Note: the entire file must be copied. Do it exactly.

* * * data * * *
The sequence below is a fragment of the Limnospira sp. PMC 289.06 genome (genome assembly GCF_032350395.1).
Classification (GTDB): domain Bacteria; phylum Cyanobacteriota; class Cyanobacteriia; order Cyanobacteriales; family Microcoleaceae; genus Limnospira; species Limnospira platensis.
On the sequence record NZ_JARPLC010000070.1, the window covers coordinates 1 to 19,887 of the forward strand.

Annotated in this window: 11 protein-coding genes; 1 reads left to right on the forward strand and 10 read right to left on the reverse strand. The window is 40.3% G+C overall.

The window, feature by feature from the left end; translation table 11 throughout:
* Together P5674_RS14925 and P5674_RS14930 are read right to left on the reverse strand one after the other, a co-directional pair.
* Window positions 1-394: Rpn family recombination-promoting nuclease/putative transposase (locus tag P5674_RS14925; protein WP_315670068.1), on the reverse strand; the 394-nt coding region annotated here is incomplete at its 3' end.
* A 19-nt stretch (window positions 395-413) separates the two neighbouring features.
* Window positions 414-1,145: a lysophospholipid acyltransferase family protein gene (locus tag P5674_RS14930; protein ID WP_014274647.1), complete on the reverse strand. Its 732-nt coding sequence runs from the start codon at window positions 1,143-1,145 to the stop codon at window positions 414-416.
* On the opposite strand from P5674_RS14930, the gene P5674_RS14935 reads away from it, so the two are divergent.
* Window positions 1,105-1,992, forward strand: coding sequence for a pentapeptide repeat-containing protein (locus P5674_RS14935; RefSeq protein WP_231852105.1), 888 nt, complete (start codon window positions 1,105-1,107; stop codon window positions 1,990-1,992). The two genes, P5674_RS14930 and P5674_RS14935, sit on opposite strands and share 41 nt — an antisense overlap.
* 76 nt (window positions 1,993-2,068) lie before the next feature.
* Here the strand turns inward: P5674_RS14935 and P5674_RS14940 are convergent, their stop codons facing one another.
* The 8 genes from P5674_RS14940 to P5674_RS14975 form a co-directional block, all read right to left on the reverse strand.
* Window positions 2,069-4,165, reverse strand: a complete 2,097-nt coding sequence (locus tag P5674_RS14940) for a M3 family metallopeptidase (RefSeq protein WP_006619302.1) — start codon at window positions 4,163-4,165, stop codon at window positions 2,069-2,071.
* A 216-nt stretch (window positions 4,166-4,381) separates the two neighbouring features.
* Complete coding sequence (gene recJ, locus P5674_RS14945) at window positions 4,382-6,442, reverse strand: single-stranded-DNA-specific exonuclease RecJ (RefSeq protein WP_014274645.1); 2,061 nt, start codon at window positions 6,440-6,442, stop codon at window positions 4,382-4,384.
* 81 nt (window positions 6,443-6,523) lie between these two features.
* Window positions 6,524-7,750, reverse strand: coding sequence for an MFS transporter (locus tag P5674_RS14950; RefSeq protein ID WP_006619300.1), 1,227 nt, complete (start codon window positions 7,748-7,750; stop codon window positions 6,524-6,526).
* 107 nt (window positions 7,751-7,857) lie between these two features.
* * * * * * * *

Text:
The sequence below is a fragment of the Limnospira sp. PMC 289.06 genome (genome assembly GCF_032350395.1).
Classification (GTDB): domain Bacteria; phylum Cyanobacteriota; class Cyanobacteriia; order Cyanobacteriales; family Microcoleaceae; genus Limnospira; species Limnospira platensis.
On the sequence record NZ_JARPLC010000070.1, the window covers coordinates 1 to 19,887 of the forward strand.

Annotated in this window: 11 protein-coding genes; 1 reads left to right on the forward strand and 10 read right to left on the reverse strand. The window is 40.3% G+C overall.

The window, feature by feature from the left end; translation table 11 throughout:
* Together P5674_RS14925 and P5674_RS14930 are read right to left on the reverse strand one after the other, a co-directional pair.
* Window positions 1-394: Rpn family recombination-promoting nuclease/putative transposase (locus tag P5674_RS14925; protein WP_315670068.1), on the reverse strand; the 394-nt coding region annotated here is incomplete at its 3' end.
* A 19-nt stretch (window positions 395-413) separates the two neighbouring features.
* Window positions 414-1,145: a lysophospholipid acyltransferase family protein gene (locus tag P5674_RS14930; protein ID WP_014274647.1), complete on the reverse strand. Its 732-nt coding sequence runs from the start codon at window positions 1,143-1,145 to the stop codon at window positions 414-416.
* On the opposite strand from P5674_RS14930, the gene P5674_RS14935 reads away from it, so the two are divergent.
* Window positions 1,105-1,992, forward strand: coding sequence for a pentapeptide repeat-containing protein (locus P5674_RS14935; RefSeq protein WP_231852105.1), 888 nt, complete (start codon window positions 1,105-1,107; stop codon window positions 1,990-1,992). The two genes, P5674_RS14930 and P5674_RS14935, sit on opposite strands and share 41 nt — an antisense overlap.
* 76 nt (window positions 1,993-2,068) lie before the next feature.
* Here the strand turns inward: P5674_RS14935 and P5674_RS14940 are convergent, their stop codons facing one another.
* The 8 genes from P5674_RS14940 to P5674_RS14975 form a co-directional block, all read right to left on the reverse strand.
* Window positions 2,069-4,165, reverse strand: a complete 2,097-nt coding sequence (locus tag P5674_RS14940) for a M3 family metallopeptidase (RefSeq protein WP_006619302.1) — start codon at window positions 4,163-4,165, stop codon at window positions 2,069-2,071.
* A 216-nt stretch (window positions 4,166-4,381) separates the two neighbouring features.
* Complete coding sequence (gene recJ, locus P5674_RS14945) at window positions 4,382-6,442, reverse strand: single-stranded-DNA-specific exonuclease RecJ (RefSeq protein WP_014274645.1); 2,061 nt, start codon at window positions 6,440-6,442, stop codon at window positions 4,382-4,384.
* 81 nt (window positions 6,443-6,523) lie between these two features.
* Window positions 6,524-7,750, reverse strand: coding sequence for an MFS transporter (locus tag P5674_RS14950; RefSeq protein ID WP_006619300.1), 1,227 nt, complete (start codon window positions 7,748-7,750; stop codon window positions 6,524-6,526).
* 107 nt (window positions 7,751-7,857) lie between these two features.